Make Normalization Great Again

“Maybe your weird is my normal. Who’s to say?” – Nicki Minaj

I’ve had numerous conversations with financial advisors over the last several weeks about the current state of markets and thoughts on asset allocation in 2017.  Many of these advisors who use our strategies believe that it’s going to be another strong year.  We have a pro-business President, the prospect of reduced regulation and lower taxes, and reflationary hope picking up.  The consensus is that bonds will continue to sell-off and we are at the cusp of another major secular thrust for equities.

When asked if I agree?  I give the best answer I can: “I don’t know.”  As much as I write and provide market commentary, the (harsh) reality is that my crystal ball is as foggy as everyone else’s.  I have no idea if stocks will end the year higher than they are now, but I do feel confident in saying that the cycle is normalizing.  The great frustration for several years by active managers has been that historical behavior in what leads a market up or down failed to persist.  The hunt for yield resulted in a bull market led by traditionally defensive assets, whereas more cyclical ones tied to growth and inflation lagged.  Put simply, risk-off was the way to play risk-on with hindsight.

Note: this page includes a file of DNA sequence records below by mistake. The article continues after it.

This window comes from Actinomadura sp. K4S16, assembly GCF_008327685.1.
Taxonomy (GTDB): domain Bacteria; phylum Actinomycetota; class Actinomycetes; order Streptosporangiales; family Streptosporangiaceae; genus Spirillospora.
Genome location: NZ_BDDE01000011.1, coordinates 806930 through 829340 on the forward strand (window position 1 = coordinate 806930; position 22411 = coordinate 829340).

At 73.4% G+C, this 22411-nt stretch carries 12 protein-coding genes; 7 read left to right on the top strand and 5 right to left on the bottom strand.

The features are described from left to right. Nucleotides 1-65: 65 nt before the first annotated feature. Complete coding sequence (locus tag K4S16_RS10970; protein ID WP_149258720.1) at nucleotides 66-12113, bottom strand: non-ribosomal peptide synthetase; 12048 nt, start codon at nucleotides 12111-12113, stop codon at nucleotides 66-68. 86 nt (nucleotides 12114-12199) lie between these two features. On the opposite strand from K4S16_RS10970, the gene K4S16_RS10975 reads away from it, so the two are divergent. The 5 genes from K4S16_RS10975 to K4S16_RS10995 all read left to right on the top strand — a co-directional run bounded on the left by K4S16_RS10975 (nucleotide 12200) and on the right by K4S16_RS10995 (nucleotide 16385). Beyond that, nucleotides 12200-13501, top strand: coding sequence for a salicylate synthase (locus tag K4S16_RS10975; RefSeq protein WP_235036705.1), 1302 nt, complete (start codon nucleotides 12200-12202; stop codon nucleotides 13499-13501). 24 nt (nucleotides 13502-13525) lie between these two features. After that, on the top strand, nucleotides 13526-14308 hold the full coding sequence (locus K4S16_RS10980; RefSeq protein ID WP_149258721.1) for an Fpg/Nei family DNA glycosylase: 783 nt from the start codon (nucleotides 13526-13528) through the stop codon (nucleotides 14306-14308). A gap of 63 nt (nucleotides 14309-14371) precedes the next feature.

Finally, for the last several months risk-on behaves risk-on.  High beta and more cyclical names take broad market averages higher.  The yield curve steepens on strong up periods for equities, and flattens as equities drop.  What is important now is that relationships which active managers relied upon for their portfolio allocations are finally starting to matter again.  Yes, the media focuses on the term “normalization” in terms of interest rates, but true normalization goes beyond the cost of capital.

What excites me about this is that it signals a change in market psychology, and likely allow many forms of active strategies to outperform.  We should also expect that there will be true risk-off periods ahead.  The question for 2017 is not about whether stocks go up or down. It’s if they do both.  And so long as risk-on looks risk-on, and risk-off looks risk-off, I suspect those strategies which thrive in down periods can have a year where active management trumps passive.

Oh, and to be clear – I cringed when I put that quote in from Nicki Minaj as well…

This writing is for informational purposes only and does not constitute an offer to sell, a solicitation to buy, or a recommendation regarding any securities transaction, or as an offer to provide advisory or other services by Pension Partners, LLC in any jurisdiction in which such offer, solicitation, purchase or sale would be unlawful under the securities laws of such jurisdiction. The information contained in this writing should not be construed as financial or investment advice on any subject matter. Pension Partners, LLC expressly disclaims all liability in respect to actions taken based on any or all of the information on this writing.


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